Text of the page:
Mine is a bit late, but I'd belted out a draft of this post last week (and then promptly forgot about it, missing the deadline). No matter, here it is anyway. I enjoyed writing it.
f you’re lucky, you’ll have had the Wizard of Oz play varied roles in your lifetime. Of course, my first exposure to it was through the movie, which as a kid I’d wait for every year to be broadcast on TV. Soon enough, I became aware of the pervasive and wide-spread fear of the evil flying monkeys, which hadn’t scared me until I was aware that they were supposed to.
As a teenager, the myth around the supposed kid who hanged himself and could be seen swinging from a tree in one of the scenes reinvigorated my attention the film. Thankfully, this turned out to be false, but the legend was just scary enough to encourage me to buy the film on VHS and have a look. I should have known then that the film was more than just a good story.
Around the same time, I was working in a bookstore and discovered the actual book, which, I discovered with some amazement, turned out to be so much richer than the movie—and the fact that there were sequel novels was like discovering an antique Harry Potter. The Oz series had wonderful other characters, like the Patchwork Girl (who later got her own book, the lucky duck).
In my early twenties, music was important. When I heard that Pink Floyd’s Dark Side of the Moon album eerily lined up with the film with creepy precision, I ran out and bought the video and my boyfriend and I lined it up with the album (you start the album as soon as the MGM lion roars, if you’re interested) and then we watched, fascinated, as indeed the songs matched the movie. No, we were not inebriated. I tried to convince my mother to watch and listen, but she declined. She was missing out, I thought.
At this point I was in my early twenties and the Wizard of Oz certainly held little attraction for me. I read Gregory Maguire’s Wicked, which I felt was one of the best and most innovative books I’d ever read, plunging me into a much richer Oz than I had ever experienced. Maguire’s Oz was fully-formed and the characters all had a past. Delicious stuff. I thought a lot about Elphalba, even her nameless version in Baum’s book, and the actress in the film. Poor woman—she must have been ruined after that movie. I know I’d certainly run from her on the street if I saw her, whether in green face makeup or as Mrs. Gulch.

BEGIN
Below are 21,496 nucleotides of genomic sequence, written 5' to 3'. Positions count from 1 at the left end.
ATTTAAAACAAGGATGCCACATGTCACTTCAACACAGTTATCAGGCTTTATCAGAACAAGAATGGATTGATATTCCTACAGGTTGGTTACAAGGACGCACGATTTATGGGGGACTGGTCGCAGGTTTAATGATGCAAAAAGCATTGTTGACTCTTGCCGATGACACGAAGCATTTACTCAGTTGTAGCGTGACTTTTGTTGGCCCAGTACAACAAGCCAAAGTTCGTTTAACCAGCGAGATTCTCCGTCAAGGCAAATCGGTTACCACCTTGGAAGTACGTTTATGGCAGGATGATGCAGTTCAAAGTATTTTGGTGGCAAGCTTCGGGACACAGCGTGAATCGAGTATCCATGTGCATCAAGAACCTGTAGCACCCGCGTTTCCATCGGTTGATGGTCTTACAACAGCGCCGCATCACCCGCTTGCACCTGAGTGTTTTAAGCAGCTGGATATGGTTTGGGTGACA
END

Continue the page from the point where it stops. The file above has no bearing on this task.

Now we have You Tube--just in time for showing clips of things to my whippersnapper. My young son was introduced to the Munchkins and the Scarecrow via clips on You Tube, and he was fascinated. Great, says I. We’ll get the DVD. When we got it, a 70thanniversary edition no less, in sparkling silver reflective glory, my son couldn’t sit still from excitement. We popped it in and he watched, enthralled, as the munchkins giggled and the Tin Man squealed for need of oil. He loved it. He didn’t flinch when the witch came on…and then we got to the Emerald City. He just couldn’t grasp this green place or the Horse of a Different color. I remembered disliking this portion of the film as a kid, too, because it seemed too grown-up, too normal. And as an adult, all I could think about was whether or not the horse keeled over from cancer from being spray painted. But my son wasn’t thinking any of that. He was thinking about the witch, and when she might return onscreen. He turned to me with eyes full of tears and said he wanted to go to bed, an unheard of request in our household. We realized that the Wizard of Oz's darker elements still had a strong hold on the fears of children.
The most recent exposure to the Wizard of Oz came from a reference on a web site I found that spoke of plot in general. It plotting, it said, a dream sequence is never acceptable and always cheats the reader. Yet, Frank L Baum pulled it off with panache and with such imagination that we don’t mind. In fact, Oz is hailed as the exception to the rule.
I’ve just picked up Maguire’s A Lion Among Men, and I look forward to experiencing a new facet of this rich story. No doubt I’ll read it with a different eye now. I can't help but wonder how many other facets of this amazing story will appear throughout my life.